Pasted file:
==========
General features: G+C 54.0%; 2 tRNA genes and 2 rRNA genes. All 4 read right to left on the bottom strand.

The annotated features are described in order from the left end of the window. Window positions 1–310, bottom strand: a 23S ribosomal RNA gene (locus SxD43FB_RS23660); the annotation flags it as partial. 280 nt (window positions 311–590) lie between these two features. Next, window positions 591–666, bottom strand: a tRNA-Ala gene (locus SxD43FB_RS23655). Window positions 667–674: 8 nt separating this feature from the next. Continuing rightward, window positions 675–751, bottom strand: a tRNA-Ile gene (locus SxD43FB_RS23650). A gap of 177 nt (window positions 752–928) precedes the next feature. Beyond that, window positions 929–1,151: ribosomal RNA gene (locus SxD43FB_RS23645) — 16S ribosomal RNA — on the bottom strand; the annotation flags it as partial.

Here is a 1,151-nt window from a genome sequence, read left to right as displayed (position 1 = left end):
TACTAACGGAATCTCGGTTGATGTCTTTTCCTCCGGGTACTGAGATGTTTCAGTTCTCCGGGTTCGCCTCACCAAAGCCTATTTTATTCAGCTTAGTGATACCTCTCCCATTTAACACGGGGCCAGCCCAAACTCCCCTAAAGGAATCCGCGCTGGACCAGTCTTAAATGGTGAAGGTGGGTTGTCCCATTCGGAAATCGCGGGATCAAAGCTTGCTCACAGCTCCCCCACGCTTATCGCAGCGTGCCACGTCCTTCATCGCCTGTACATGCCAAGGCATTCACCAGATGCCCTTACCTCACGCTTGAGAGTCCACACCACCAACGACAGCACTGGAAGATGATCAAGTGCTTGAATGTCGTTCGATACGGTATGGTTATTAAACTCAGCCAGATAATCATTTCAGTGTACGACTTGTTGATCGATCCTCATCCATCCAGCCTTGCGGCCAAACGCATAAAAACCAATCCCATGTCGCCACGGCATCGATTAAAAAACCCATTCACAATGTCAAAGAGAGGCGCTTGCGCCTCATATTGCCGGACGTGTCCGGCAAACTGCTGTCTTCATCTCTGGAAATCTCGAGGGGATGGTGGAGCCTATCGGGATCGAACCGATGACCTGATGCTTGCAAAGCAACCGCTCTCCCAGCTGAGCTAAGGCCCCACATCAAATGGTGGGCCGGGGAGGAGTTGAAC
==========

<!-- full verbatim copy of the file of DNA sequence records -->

General features: G+C 54.0%; 2 tRNA genes and 2 rRNA genes. All 4 read right to left on the bottom strand.

The annotated features are described in order from the left end of the window. Window positions 1–310, bottom strand: a 23S ribosomal RNA gene (locus SxD43FB_RS23660); the annotation flags it as partial. 280 nt (window positions 311–590) lie between these two features. Next, window positions 591–666, bottom strand: a tRNA-Ala gene (locus SxD43FB_RS23655). Window positions 667–674: 8 nt separating this feature from the next. Continuing rightward, window positions 675–751, bottom strand: a tRNA-Ile gene (locus SxD43FB_RS23650). A gap of 177 nt (window positions 752–928) precedes the next feature. Beyond that, window positions 929–1,151: ribosomal RNA gene (locus SxD43FB_RS23645) — 16S ribosomal RNA — on the bottom strand; the annotation flags it as partial.

Here is a 1,151-nt window from a genome sequence, read left to right as displayed (position 1 = left end):
TACTAACGGAATCTCGGTTGATGTCTTTTCCTCCGGGTACTGAGATGTTTCAGTTCTCCGGGTTCGCCTCACCAAAGCCTATTTTATTCAGCTTAGTGATACCTCTCCCATTTAACACGGGGCCAGCCCAAACTCCCCTAAAGGAATCCGCGCTGGACCAGTCTTAAATGGTGAAGGTGGGTTGTCCCATTCGGAAATCGCGGGATCAAAGCTTGCTCACAGCTCCCCCACGCTTATCGCAGCGTGCCACGTCCTTCATCGCCTGTACATGCCAAGGCATTCACCAGATGCCCTTACCTCACGCTTGAGAGTCCACACCACCAACGACAGCACTGGAAGATGATCAAGTGCTTGAATGTCGTTCGATACGGTATGGTTATTAAACTCAGCCAGATAATCATTTCAGTGTACGACTTGTTGATCGATCCTCATCCATCCAGCCTTGCGGCCAAACGCATAAAAACCAATCCCATGTCGCCACGGCATCGATTAAAAAACCCATTCACAATGTCAAAGAGAGGCGCTTGCGCCTCATATTGCCGGACGTGTCCGGCAAACTGCTGTCTTCATCTCTGGAAATCTCGAGGGGATGGTGGAGCCTATCGGGATCGAACCGATGACCTGATGCTTGCAAAGCAACCGCTCTCCCAGCTGAGCTAAGGCCCCACATCAAATGGTGGGCCGGGGAGGAGTTGAAC